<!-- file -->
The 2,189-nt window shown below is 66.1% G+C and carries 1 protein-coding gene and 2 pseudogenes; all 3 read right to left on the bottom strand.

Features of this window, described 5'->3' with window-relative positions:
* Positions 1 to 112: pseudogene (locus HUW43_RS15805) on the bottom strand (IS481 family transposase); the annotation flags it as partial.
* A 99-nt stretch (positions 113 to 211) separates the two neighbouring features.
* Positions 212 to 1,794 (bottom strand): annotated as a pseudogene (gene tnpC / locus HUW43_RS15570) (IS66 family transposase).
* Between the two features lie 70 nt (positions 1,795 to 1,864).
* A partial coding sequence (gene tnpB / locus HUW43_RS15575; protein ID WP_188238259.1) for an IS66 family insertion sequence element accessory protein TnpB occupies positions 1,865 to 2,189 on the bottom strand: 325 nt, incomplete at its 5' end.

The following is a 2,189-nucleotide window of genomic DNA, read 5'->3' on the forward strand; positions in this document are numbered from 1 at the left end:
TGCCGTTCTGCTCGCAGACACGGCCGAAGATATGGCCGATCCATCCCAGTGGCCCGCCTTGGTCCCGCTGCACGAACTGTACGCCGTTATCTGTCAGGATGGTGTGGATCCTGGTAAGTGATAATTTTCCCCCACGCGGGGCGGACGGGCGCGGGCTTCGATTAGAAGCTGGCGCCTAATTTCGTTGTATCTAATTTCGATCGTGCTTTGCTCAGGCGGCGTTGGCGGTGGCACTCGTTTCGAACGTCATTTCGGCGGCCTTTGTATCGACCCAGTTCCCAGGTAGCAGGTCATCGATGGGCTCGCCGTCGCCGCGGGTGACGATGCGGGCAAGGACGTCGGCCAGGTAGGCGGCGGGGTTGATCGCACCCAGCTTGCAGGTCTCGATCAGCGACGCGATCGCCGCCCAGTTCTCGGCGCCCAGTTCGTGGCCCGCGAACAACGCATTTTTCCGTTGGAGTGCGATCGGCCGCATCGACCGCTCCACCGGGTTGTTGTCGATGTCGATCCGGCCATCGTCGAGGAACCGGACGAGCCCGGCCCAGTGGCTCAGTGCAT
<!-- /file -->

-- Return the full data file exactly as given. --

The 2,189-nt window shown below is 66.1% G+C and carries 1 protein-coding gene and 2 pseudogenes; all 3 read right to left on the bottom strand.

Features of this window, described 5'->3' with window-relative positions:
* Positions 1 to 112: pseudogene (locus HUW43_RS15805) on the bottom strand (IS481 family transposase); the annotation flags it as partial.
* A 99-nt stretch (positions 113 to 211) separates the two neighbouring features.
* Positions 212 to 1,794 (bottom strand): annotated as a pseudogene (gene tnpC / locus HUW43_RS15570) (IS66 family transposase).
* Between the two features lie 70 nt (positions 1,795 to 1,864).
* A partial coding sequence (gene tnpB / locus HUW43_RS15575; protein ID WP_188238259.1) for an IS66 family insertion sequence element accessory protein TnpB occupies positions 1,865 to 2,189 on the bottom strand: 325 nt, incomplete at its 5' end.

The following is a 2,189-nucleotide window of genomic DNA, read 5'->3' on the forward strand; positions in this document are numbered from 1 at the left end:
TGCCGTTCTGCTCGCAGACACGGCCGAAGATATGGCCGATCCATCCCAGTGGCCCGCCTTGGTCCCGCTGCACGAACTGTACGCCGTTATCTGTCAGGATGGTGTGGATCCTGGTAAGTGATAATTTTCCCCCACGCGGGGCGGACGGGCGCGGGCTTCGATTAGAAGCTGGCGCCTAATTTCGTTGTATCTAATTTCGATCGTGCTTTGCTCAGGCGGCGTTGGCGGTGGCACTCGTTTCGAACGTCATTTCGGCGGCCTTTGTATCGACCCAGTTCCCAGGTAGCAGGTCATCGATGGGCTCGCCGTCGCCGCGGGTGACGATGCGGGCAAGGACGTCGGCCAGGTAGGCGGCGGGGTTGATCGCACCCAGCTTGCAGGTCTCGATCAGCGACGCGATCGCCGCCCAGTTCTCGGCGCCCAGTTCGTGGCCCGCGAACAACGCATTTTTCCGTTGGAGTGCGATCGGCCGCATCGACCGCTCCACCGGGTTGTTGTCGATGTCGATCCGGCCATCGTCGAGGAACCGGACGAGCCCGGCCCAGTGGCTCAGTGCAT